Don Barksdale – born in Oakland, Calif., Barksdale was the first African-American male to play for the U.S. national men’s basketball team that went on to win gold during the 1948 Olympics in London. Considered a pioneer for Blacks in basketball, Barksdale was also the first of his race to be named a National Collegiate Athletic Association (NCAA) All-American and the first Black to play in the National Basketball Association All-Star game.

Barksdale studied at UCLA and joined the Alpha Phi Alpha fraternity. He was signed into the American Basketball Association (ABA) by the Baltimore Bullets in 1951 as a 28-year-old rookie, and was later traded to the Boston Celtics; he was the fifth Black man ever to play for a National Basketball Association (NBA) team. He died in 1993 at the age of 69.

Jesse Owens – born in Oakville, Ala., became the first man of any race to win four gold medals in track and field events during the 1936 Olympics in Berlin. Owens captured gold in the 100-meter dash, the 200-meter dash, the long jump and the 4×100-meter relay. The only other athlete to pull off such a feat is Carl Lewis, who won gold in the same events during the 1984 Summer Olympics in Los Angeles.
Owens studied at Ohio State University, which later named its track and field stadium after him.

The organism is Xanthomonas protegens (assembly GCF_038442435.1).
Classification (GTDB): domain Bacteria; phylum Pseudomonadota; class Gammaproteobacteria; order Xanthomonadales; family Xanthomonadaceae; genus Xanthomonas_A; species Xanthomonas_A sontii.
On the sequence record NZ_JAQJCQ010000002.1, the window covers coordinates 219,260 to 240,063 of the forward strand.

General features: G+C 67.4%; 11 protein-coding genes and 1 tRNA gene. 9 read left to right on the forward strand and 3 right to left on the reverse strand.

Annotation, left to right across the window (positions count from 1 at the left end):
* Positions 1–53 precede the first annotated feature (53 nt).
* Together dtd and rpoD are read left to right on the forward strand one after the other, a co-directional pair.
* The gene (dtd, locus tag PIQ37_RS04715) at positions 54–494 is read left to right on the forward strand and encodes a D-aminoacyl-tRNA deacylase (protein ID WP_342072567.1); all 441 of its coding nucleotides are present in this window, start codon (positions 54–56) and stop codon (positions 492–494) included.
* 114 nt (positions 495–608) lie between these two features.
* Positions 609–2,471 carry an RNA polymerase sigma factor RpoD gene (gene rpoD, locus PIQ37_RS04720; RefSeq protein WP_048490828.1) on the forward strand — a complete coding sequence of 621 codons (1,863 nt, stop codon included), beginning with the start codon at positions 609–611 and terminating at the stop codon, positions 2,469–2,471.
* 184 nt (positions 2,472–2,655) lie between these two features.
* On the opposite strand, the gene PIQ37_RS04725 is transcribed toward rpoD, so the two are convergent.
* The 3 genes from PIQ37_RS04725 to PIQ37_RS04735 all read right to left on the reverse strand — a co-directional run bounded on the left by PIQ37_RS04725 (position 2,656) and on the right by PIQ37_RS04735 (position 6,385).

Dominique Dawes – born in Silver Spring, Md., Dawes is the first Black person of any nationality or gender to win an Olympic gold medal in gymnastics, and the first African-American woman to win any medal in an individual gymnastics event. She won gold as a member of the U.S. gymnastics team in the 1996 Olympics in Atlanta, and won a bronze medal in the individual floor event. She later graduated with a bachelor’s degree from University of Maryland, College Park, in 2002.

Anthony Ervin – a native of Hollywood, Calif., Ervin became the first African-American male to win a gold medal in a swimming event during the 2000 Olympics in Sydney. Ervin captured his one and only gold medal in the 50-meter race. He also won a silver medal as a member of the 4×100 meter relay team.

According to reports, Ervin is of Jewish descent on his mother’s side and of African-American and Native American descent on his father’s side. He attended the University of California-Berkeley.